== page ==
One Key Trick for Photographing Sunsets

We’ve all been there, an amazing sunset in front of us, with light changing by the second…morphing and getting better and better.  We’re trying to capture the stunning radiance in our cameras, be it point and shoot, DSLR, or mirrorless, and it’s just not quite coming out as we want it.  Usually, the sky is way too bright, thus lessening the brilliance of the colors and textures of the sunset itself.

Read on for one key trick to capture those stunning colors, textures, and overall splendor of a sunset.

When the above happens, and the sky is just too bright, and the sunset looks “washed out”, it’s because your camera is trying to brighten the foreground.  That’s fine, but it’s at the expense of the background/sunset.  When the foreground is not naturally bright, it’s actually quite dark from a digital standpoint.  We can see colors and textures of it, because our eyes have an incredible dynamic range, but the camera cannot.  Thus, you generally can’t have your cake and eat it too.  Either you’re going to get the foreground well-lit and the sunset overexposed and too bright, or you’re going to get the foreground silhouetted and dark, with the sunset just the right amount of color and light.  I nearly always prefer the latter.

Sunset over Bagan

In order to get the right amount of light in the sunset, you will need to expose for the sunset itself.  You can do so in one of two ways.  The simplest way, by far, is to focus on the clouds surrounding the sunset.  Generally I recommend picking the area of the sunset that is most amazing to you.  Perhaps it’s a little swirl in the clouds, or a particularly amazing transition of color.  Then, by focusing on this, the camera will actually meter for this light, too.  Meter is basically a fancy way of saying that the camera will balance all other light based on making sure that area of light is perfect.  Also keep in mind that cameras use contrast to focus.  Thus, the transition of a light patch of sun with a darker cloud will allow your camera to focus very quickly.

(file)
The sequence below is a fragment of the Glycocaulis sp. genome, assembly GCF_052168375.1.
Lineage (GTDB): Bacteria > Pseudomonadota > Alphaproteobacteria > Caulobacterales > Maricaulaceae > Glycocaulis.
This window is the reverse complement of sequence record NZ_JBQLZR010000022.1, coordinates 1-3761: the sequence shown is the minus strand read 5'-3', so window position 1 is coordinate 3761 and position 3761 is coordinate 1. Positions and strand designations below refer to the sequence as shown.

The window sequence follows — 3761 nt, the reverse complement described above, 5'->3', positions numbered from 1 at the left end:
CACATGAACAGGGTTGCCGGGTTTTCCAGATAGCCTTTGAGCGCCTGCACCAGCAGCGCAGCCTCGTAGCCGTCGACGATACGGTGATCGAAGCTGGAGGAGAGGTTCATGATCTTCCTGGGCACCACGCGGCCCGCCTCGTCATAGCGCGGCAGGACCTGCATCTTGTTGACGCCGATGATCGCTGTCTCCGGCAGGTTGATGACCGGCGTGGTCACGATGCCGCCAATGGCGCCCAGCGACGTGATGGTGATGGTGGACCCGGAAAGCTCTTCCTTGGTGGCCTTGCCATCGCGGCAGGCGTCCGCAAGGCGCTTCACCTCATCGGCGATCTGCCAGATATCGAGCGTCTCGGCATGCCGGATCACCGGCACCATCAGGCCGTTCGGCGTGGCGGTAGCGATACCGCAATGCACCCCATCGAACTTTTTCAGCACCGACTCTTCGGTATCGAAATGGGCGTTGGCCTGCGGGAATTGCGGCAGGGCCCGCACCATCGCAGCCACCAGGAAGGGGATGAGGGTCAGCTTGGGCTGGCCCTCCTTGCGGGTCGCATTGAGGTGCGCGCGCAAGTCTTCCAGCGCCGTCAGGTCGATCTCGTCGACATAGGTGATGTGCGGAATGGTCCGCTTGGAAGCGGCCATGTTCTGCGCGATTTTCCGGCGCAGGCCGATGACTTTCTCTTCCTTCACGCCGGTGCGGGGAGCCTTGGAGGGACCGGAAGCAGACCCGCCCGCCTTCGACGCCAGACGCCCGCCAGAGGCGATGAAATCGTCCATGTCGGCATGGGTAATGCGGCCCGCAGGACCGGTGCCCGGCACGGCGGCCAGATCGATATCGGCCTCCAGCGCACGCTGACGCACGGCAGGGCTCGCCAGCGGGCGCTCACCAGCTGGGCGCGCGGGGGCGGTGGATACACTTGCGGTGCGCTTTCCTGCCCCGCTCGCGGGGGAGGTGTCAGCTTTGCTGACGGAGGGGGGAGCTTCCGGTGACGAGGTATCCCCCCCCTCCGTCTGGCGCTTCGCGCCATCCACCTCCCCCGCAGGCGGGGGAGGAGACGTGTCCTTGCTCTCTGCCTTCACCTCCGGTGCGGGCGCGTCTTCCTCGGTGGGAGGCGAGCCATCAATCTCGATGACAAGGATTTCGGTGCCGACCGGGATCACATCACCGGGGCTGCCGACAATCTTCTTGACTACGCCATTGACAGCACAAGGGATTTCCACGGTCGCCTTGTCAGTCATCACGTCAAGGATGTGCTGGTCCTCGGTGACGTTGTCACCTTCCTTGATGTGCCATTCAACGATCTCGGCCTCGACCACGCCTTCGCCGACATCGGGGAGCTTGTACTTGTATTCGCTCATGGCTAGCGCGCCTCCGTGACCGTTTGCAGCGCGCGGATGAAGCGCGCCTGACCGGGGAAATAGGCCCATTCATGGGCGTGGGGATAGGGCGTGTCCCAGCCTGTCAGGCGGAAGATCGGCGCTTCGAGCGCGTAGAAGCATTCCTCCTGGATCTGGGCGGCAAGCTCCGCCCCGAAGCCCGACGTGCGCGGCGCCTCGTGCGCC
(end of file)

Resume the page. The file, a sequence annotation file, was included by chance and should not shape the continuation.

Sunset in the solomon islands

The other way (not available on all cameras) is to set what’s known as an “exposure lock”.  Sometimes it’s denoted by an “EL” or “AE” button, or perhaps a little asterisk.  This allows you to lock in the exposure in the camera’s focusing area, without focusing.  This allows you to then focus on whatever you choose, but retain the exposure of something else (usually it “locks” for about 15 seconds).  This is particularly helpful when the foreground is nicely lit and you can both get a nice foreground element in focus, with the background of a sunset.  To figure out if and how your camera can do this, it’s best to check with your camera’s manual…search for “Exposure Lock” or similar wording.

Next time you’re out witnessing a glorious sunset (or sunrise!!) try out this technique and see if you like the results.

Go forward and give it a shot,